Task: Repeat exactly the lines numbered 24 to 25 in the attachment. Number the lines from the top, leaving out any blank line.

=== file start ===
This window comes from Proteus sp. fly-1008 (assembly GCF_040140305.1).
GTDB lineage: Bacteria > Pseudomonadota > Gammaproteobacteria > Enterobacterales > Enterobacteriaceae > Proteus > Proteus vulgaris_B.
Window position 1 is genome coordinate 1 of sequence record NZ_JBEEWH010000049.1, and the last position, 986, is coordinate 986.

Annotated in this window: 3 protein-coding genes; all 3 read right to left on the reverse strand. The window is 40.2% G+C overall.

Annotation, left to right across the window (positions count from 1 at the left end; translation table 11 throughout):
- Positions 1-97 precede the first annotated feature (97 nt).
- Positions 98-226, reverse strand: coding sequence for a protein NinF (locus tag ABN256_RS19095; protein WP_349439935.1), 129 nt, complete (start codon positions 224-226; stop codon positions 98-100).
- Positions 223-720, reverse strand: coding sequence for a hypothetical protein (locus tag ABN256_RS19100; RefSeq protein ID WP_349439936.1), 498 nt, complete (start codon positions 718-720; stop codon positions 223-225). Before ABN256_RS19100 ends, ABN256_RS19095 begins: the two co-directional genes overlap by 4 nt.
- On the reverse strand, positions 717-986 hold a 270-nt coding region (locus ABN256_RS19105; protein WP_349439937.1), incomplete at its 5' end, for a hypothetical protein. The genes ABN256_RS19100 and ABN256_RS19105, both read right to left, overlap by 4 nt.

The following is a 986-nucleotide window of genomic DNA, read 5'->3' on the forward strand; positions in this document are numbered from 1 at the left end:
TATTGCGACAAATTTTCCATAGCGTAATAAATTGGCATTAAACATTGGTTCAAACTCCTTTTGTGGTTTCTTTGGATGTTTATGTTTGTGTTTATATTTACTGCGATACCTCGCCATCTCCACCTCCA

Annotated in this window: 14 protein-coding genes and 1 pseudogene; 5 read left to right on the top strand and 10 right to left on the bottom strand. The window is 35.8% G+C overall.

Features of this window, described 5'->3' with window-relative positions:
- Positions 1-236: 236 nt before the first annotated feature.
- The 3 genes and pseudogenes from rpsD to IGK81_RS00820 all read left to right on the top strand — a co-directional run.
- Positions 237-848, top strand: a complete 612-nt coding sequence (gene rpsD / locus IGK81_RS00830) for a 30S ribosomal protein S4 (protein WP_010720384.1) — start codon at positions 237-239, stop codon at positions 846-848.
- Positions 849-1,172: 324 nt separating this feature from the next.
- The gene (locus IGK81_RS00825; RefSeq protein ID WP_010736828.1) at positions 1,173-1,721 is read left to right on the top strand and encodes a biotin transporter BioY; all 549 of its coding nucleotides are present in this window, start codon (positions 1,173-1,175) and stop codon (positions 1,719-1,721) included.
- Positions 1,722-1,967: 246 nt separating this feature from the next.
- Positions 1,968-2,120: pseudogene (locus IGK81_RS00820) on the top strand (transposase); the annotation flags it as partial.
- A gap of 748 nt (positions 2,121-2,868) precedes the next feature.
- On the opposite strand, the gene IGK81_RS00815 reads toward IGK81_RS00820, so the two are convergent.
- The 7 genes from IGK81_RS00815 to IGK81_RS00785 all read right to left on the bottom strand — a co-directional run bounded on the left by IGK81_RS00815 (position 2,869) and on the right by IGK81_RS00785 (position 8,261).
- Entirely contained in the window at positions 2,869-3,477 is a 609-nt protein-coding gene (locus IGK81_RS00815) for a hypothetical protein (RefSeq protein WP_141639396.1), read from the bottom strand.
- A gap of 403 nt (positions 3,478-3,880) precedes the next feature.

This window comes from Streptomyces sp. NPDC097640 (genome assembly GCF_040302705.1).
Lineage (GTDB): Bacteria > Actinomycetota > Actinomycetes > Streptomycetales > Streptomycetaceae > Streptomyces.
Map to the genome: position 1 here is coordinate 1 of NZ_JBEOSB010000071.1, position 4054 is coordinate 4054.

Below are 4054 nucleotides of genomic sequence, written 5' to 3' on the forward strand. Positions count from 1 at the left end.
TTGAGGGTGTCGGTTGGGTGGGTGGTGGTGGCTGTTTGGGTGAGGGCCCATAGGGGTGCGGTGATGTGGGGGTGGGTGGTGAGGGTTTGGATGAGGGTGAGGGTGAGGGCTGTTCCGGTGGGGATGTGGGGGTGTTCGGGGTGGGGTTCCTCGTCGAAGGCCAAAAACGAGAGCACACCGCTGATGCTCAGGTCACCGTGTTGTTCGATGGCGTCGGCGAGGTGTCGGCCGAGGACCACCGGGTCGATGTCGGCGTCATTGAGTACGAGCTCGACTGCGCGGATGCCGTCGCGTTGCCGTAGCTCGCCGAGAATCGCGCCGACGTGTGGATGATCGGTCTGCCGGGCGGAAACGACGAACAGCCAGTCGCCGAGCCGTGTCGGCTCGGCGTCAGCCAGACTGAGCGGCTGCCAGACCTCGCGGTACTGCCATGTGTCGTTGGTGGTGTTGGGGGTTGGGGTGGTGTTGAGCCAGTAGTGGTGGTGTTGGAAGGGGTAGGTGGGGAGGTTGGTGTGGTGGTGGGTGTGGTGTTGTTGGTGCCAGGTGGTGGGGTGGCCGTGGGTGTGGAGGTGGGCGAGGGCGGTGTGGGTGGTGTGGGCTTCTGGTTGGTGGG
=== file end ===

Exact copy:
- Entirely contained in the window at positions 2,869-3,477 is a 609-nt protein-coding gene (locus IGK81_RS00815) for a hypothetical protein (RefSeq protein WP_141639396.1), read from the bottom strand.
- A gap of 403 nt (positions 3,478-3,880) precedes the next feature.